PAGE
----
Insulin is a hormone produced by the pancreas to help metabolize and use food for energy throughout the body. This is a key biological function, and so a problem with insulin can have a widespread effect on any or all of the tissues, organs, and systems of the body.
Insulin is so important to overall health, and even survival, that when there are problems with insulin production or utilization, as with diabetes, supplemental insulin often is needed throughout the day.
In fact, in the case of type 1 diabetes, an autoimmune disease in which the body produces no insulin, supplemental insulin is vital. Supplemental insulin isn’t always necessary for treating type 2 diabetes, the form of diabetes in which insulin production is lower than normal and/or the body isn’t able to use it efficiently. This inefficient use of insulin is called insulin resistance.
If you have either type of diabetes, learning how the naturally produced hormone works in the body can help you understand why taking daily insulin shots or wearing an insulin pump or patch may be a key aspect of your treatment plan.
How Insulin is Produced
Insulin is produced by the pancreas, a glandlike organ nestled in the curve of the duodenum (the first part of the small intestine), just behind the stomach. The pancreas functions both as an exocrine gland and an endocrine gland.
The exocrine function of the pancreas basically is to help with digestion. It’s in the role as an endocrine gland that the pancreas produces insulin, as well as another hormone called glucagon.
Insulin is produced by specialized beta cells in the pancreas, which are clustered into groups called islets of Langerhans. There are approximately one million islets in a healthy adult pancreas, taking up about 5% of the entire organ. (The pancreatic cells that produce glucagon are called alpha cells.)
How Insulin Works
Insulin is the energy storage hormone. After a meal, it helps the cells use carbs, fats, and protein as needed, and to store what’s left (mainly as fat) for the future. The body breaks these nutrients down into sugar molecules, amino acid molecules, and lipid molecules, respectively. The body also can store and reassemble these molecules into more complex forms.
Blood sugar levels rise when most foods are consumed, but they rise more rapidly and dramatically with carbohydrates. The digestive system releases glucose from foods and the glucose molecules are absorbed into the bloodstream. The rising glucose levels signal the pancreas to secrete insulin to clear glucose from the bloodstream.
To do this, insulin binds with insulin receptors on the surface of cells, acting like a key that opens the cells to receive glucose. There are insulin receptors on almost all tissues in the body, including muscle cells and fat cells.
Insulin receptors have two main components—the exterior and interior portions. The exterior portion extends outside the cell and binds with insulin. When this happens, the interior part of the receptor sends out a signal inside the cell for glucose transporters to mobilize to the surface and receive the glucose. As blood sugar and insulin levels decrease, the receptors empty and the glucose transporters go back into the cell.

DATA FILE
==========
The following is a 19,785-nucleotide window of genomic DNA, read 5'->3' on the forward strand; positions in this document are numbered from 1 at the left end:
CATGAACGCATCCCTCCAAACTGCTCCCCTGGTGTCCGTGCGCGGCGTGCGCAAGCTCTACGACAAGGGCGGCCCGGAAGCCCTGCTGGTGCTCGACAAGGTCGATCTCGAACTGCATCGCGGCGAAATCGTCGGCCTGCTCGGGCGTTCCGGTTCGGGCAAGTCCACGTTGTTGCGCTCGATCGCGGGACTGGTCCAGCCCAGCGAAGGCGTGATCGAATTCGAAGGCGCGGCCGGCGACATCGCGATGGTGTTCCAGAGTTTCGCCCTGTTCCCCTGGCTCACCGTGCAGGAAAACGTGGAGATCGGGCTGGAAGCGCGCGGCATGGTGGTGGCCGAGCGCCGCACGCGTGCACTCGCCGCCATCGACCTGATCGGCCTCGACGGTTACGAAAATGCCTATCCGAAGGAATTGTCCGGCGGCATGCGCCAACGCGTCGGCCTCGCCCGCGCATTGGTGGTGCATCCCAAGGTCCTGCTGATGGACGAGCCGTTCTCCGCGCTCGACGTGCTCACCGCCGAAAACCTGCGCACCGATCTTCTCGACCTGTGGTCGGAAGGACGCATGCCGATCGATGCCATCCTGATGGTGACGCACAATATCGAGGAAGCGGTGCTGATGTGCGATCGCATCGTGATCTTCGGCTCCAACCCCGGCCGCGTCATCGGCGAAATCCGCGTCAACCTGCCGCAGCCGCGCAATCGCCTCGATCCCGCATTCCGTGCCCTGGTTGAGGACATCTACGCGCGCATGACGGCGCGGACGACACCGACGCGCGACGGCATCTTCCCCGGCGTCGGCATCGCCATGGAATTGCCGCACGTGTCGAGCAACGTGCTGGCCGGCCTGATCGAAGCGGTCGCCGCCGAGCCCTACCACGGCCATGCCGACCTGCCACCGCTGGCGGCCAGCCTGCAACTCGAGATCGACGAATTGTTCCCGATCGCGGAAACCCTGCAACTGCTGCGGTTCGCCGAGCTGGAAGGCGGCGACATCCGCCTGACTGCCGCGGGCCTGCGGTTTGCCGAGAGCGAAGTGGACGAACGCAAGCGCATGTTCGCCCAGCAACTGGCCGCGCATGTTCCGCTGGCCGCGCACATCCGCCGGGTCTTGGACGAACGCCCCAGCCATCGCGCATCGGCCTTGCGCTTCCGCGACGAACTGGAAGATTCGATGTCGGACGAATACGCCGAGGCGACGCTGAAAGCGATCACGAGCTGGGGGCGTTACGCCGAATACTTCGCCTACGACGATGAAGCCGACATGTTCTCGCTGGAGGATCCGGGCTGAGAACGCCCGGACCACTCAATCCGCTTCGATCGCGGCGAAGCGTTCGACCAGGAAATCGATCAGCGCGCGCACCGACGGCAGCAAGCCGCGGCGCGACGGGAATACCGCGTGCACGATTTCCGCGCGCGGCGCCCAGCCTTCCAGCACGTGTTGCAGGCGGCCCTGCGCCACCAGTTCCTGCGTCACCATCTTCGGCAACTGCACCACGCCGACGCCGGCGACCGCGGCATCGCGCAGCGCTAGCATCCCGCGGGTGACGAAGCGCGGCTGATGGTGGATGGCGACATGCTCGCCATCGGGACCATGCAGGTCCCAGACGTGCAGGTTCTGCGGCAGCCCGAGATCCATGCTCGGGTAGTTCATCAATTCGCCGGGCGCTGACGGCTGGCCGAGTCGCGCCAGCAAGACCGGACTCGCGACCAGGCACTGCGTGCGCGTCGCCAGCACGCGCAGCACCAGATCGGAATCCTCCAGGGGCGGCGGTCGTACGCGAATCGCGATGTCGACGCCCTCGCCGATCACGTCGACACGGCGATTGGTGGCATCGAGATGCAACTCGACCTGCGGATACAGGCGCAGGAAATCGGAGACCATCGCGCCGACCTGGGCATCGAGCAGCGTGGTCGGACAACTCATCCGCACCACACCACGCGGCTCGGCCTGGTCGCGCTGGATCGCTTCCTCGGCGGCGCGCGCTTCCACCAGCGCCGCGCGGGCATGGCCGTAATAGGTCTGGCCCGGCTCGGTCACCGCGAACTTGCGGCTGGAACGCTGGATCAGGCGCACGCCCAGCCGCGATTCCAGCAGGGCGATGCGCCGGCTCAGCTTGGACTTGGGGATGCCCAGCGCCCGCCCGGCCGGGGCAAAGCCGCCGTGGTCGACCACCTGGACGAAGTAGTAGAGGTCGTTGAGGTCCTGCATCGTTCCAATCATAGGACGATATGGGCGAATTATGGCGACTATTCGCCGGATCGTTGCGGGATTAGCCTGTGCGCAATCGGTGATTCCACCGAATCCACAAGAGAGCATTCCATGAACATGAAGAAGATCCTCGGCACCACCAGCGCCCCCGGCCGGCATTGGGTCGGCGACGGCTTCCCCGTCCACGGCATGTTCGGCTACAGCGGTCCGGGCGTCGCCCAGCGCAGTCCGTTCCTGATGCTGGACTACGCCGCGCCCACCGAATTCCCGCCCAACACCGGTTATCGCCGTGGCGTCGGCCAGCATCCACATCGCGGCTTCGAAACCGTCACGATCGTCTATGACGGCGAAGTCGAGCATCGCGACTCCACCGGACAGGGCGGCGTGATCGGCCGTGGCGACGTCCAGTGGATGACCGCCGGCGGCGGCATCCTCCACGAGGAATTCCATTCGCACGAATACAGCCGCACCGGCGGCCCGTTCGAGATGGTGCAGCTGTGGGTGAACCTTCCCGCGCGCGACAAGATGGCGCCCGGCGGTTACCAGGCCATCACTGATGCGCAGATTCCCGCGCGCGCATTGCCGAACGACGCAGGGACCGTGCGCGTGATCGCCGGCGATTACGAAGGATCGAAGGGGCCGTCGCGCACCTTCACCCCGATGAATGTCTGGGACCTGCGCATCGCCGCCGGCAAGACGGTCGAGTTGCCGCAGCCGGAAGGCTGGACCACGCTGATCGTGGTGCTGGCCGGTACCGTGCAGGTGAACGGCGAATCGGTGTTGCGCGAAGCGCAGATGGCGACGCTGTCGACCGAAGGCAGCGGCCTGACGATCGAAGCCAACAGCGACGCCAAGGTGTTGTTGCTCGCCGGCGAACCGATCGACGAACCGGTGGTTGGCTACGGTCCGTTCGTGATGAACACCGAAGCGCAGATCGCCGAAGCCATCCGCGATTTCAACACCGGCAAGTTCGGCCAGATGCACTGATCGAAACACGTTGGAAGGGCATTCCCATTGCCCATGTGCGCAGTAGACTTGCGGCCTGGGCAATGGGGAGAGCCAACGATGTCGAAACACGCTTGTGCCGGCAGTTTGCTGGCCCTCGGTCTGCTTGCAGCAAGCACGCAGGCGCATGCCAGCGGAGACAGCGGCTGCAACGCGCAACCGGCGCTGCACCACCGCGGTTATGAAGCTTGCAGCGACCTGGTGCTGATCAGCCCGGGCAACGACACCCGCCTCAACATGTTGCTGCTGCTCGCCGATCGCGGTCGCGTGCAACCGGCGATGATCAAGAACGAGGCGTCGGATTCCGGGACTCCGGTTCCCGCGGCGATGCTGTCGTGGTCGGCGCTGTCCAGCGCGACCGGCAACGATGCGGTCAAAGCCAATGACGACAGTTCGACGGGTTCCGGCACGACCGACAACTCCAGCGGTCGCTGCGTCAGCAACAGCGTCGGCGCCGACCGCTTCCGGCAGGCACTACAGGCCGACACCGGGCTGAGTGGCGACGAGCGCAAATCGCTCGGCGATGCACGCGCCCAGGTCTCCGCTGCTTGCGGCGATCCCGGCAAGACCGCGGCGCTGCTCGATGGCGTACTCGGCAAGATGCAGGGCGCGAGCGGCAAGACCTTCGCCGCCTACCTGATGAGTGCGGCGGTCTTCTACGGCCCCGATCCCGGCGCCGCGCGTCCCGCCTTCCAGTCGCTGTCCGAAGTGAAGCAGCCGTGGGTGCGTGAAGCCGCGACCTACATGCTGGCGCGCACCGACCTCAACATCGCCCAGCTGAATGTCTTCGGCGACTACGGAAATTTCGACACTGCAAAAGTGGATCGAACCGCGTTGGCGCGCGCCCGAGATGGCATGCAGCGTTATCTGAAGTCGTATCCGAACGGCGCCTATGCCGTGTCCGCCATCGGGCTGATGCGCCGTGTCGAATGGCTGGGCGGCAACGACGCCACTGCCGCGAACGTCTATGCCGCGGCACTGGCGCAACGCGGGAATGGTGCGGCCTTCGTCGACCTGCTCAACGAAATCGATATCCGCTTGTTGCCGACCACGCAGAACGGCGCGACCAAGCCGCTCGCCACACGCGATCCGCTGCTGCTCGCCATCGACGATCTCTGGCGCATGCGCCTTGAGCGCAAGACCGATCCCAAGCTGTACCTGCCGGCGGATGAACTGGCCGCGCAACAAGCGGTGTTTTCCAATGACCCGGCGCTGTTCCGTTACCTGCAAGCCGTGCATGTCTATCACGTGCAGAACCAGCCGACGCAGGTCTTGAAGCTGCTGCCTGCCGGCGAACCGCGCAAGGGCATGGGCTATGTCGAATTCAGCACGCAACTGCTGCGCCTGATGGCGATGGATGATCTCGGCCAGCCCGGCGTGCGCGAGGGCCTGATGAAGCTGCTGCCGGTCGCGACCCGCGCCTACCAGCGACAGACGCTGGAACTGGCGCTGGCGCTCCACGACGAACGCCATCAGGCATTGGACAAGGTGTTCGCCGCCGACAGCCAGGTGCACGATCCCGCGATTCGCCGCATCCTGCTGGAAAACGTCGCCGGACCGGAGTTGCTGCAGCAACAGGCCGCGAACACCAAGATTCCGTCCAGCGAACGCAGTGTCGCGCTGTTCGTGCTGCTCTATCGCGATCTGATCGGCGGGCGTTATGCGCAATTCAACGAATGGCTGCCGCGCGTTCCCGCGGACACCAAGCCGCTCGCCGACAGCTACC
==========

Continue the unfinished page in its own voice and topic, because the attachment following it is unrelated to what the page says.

Excess blood sugar also results when cells aren’t able to use insulin properly. Insulin resistance can be due to a problem with the shape of the insulin (preventing receptor binding), not having enough insulin receptors, signaling problems, or glucose transporters not working properly. In addition, insulin resistance can occur as a result of excess body fat.
Insulin has a major effect on fat metabolism. After a meal, insulin causes “extra” ingested fats and glucose to be stored as fat for future use.
Insulin also plays a key role in:
• The liver. Insulin stimulates the creation and storage of glycogen from glucose. High insulin levels cause the liver to get saturated with glycogen. When this happens, the liver resists further storage. Glucose is used instead to create fatty acids that are converted into lipoproteins and released into the bloodstream. These break down into free fatty acids and are used in other tissues. Some tissues use these to create triglycerides.
• Fat cells. Insulin stops the breakdown of fat and prevents the breakdown of triglycerides into fatty acids. When glucose enters these cells, it can be used to create a compound called glycerol. Glycerol can be combined with the excess free fatty acids from the liver to make triglycerides. This can cause triglycerides to build up in the fat cells.
Insulin helps the amino acids in protein to enter cells. Without adequate insulin production, this process is hindered, making it difficult to build muscle mass.
Insulin also makes cells more receptive to potassium, magnesium, and phosphate. Known collectively as electrolytes, these minerals help conduct electricity within the body. In doing so, they influence muscle function, blood pH, and the amount of water in the body. An electrolyte imbalance can be worsened by high blood sugar levels as this can cause excessive urination (polyuria) with water and electrolyte loss.
A Word From Verywell
While insulin is primarily regarded as the hormone that regulates blood sugar, it also plays a key roles in the metabolism of the protein and fats in the food we eat and how they’re utilized and stored. For people with type 1 diabetes, the absence of insulin cannot be helped, but it can be managed with supplemental insulin.
For others, there are ways to help prevent problems with insulin that could lead to type 2 diabetes, including following a balanced, nutrient-rich diet, maintaining a healthy weight, exercising regularly, and taking other measures to live an overall healthy lifestyle.
www.verywellhealth.com ( How Insulin Works in the Body)